This is the Christian Zionism that I embrace.

God’s People Bring the Leaves of Healing to Detroit


Last month I reflected on the incredible needs and opportunities in our cities here in the US. We focused a lot on how God is intentionally bringing the nations to our doorstep, and we heard Ray Bakke’s challenge for God’s people to respond accordingly. This post will highlight some significant efforts by a growing number of people in Detroit to do just that.

Now those who know me fairly well are aware that I’ve joyfully abandoned my dispensationalist upbringing, a futurist eschatology which featured [1] an escapist mentality (i.e. “we’re going to be raptured out of here at any moment”) and [2] the idea that the crumbling of the world around us is a good and/or necessary thing because it means Jesus is about to return.

I now believe that we live in the everlasting new covenant age and that God’s kingdom was fully established in the first century. As “the light of the world” and “a city built on a hill” (Matthew 5:15-16), and as a people who have been camped at Mount Zion/God’s city/the heavenly Jerusalem for centuries (Hebrews 12:22), I am convinced that we possess the leaves of the tree of life that are for the healing of the nations (Revelation 22:1-2). It’s our mandate and our calling to seek healing for all nations, including our own. (Yes, I do believe that warped eschatology is one key factor that has too often kept the church from living out this calling.) This calling is not at all divorced from our calling to proclaim the message of the cross and the gospel.

That’s why I’m thrilled to learn about what is happening in the city of Detroit, Michigan. In 2010 it was ranked the 18th most populous city in the US, with over 700,000 people. About 82% of the city’s population is African-American, and thousands of Iraqi and Hmong refugees have also made their home there. Less than 10 miles away is another key city, Dearborn, with a population of about 100,000 that is 33% Arab. The greater metro area including and surrounding Detroit features about 5.2 million people.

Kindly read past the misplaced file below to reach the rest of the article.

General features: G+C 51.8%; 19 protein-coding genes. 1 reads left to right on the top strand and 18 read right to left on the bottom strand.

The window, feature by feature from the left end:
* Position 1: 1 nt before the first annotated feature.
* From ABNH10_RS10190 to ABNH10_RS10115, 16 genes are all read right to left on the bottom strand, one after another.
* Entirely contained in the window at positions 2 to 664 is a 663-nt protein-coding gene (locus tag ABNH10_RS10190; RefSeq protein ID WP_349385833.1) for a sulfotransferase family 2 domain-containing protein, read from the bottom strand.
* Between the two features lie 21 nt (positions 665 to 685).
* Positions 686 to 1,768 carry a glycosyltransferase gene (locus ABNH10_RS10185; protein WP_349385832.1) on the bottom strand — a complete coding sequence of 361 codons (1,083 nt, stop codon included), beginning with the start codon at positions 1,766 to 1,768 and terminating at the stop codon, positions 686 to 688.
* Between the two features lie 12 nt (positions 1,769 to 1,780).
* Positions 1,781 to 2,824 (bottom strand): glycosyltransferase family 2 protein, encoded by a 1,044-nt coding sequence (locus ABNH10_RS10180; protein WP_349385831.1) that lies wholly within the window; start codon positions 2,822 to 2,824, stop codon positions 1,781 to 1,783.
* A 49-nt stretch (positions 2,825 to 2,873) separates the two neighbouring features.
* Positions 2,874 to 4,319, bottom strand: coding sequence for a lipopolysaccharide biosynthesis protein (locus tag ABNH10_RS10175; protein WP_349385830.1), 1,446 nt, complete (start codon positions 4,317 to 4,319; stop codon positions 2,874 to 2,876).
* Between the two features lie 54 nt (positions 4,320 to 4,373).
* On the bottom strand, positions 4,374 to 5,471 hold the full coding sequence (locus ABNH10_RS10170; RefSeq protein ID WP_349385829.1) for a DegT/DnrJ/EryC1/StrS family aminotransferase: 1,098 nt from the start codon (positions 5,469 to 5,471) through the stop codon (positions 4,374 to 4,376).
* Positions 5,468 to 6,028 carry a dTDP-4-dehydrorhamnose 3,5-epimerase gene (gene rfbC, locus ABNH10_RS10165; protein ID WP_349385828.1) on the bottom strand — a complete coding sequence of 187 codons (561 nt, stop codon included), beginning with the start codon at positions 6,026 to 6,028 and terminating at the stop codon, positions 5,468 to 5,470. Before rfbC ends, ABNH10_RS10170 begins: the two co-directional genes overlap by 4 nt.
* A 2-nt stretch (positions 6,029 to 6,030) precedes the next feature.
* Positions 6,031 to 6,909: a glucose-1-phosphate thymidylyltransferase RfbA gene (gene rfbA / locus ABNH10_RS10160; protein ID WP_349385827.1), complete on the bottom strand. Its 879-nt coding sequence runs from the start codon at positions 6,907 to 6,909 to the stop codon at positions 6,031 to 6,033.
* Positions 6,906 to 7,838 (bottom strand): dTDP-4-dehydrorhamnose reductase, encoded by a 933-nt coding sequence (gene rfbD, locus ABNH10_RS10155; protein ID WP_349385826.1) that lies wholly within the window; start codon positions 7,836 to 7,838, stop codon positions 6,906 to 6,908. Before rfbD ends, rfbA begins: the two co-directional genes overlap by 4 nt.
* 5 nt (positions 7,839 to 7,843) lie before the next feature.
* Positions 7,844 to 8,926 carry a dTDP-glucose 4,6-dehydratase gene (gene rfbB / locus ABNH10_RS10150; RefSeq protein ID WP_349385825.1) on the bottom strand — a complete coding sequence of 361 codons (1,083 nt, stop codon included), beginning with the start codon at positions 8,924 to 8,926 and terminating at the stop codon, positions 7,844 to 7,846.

As reported by the Northville Patch (Northville is located about 28 miles northwest of downtown Detroit), a community-impacting initiative that began in the spring of 2011 now includes representatives from more than 560 different churches and para-church organizations, and it’s bringing new life to a crippled city:

For the second year, Southeast Michigan residents are coming together from hundreds of churches and organizations to share their faith and offer free medical and dental services, food, housing construction and renovations to tens of thousands of residents in need. It’s a continuation of the EACH (Everyone a Chance to Hear) movement that launched last spring.

EACH is guided by a steering committee with church leaders from both city and suburbs. The EACH effort started in 2011 and focused on a 40-day period starting Easter Sunday, but the hope that the impact and continued effort to help the community would continue into the future came to fruition. Most of the local church-based projects and actions will be determined by individual congregations and Christian organizations.

Thousands of individuals from approximately 560 churches and para-church organizations from all over the city of Detroit and suburbs have become active members of EACH in the last year. The movement kicked off again on Easter Sunday.

“EACH was designed to be a one-year initiative, but something special happened,” said Pastor Bob Shirock, senior pastor of Oak Pointe Church in Novi. “We went from being a group of individual churches to really being one church with one purpose…to share and show the love of Jesus to our communities through prayer, Good News and good deeds. We decided to keep doing it, while finding more ways to share and show Christ’s love to people in our communities.”

The Detroit Prayer Walk, which last year attracted about 25,000 followers of Jesus to downtown Detroit, will be the first event where all churches will gather together. This year it will be on Saturday, April 28 at Comerica Park. New for this year, the walk will also include no-cost community medical assistance at a neighboring church. The Detroit Prayer Walk will feature the theme, “1 Church Coming Together for One Purpose.”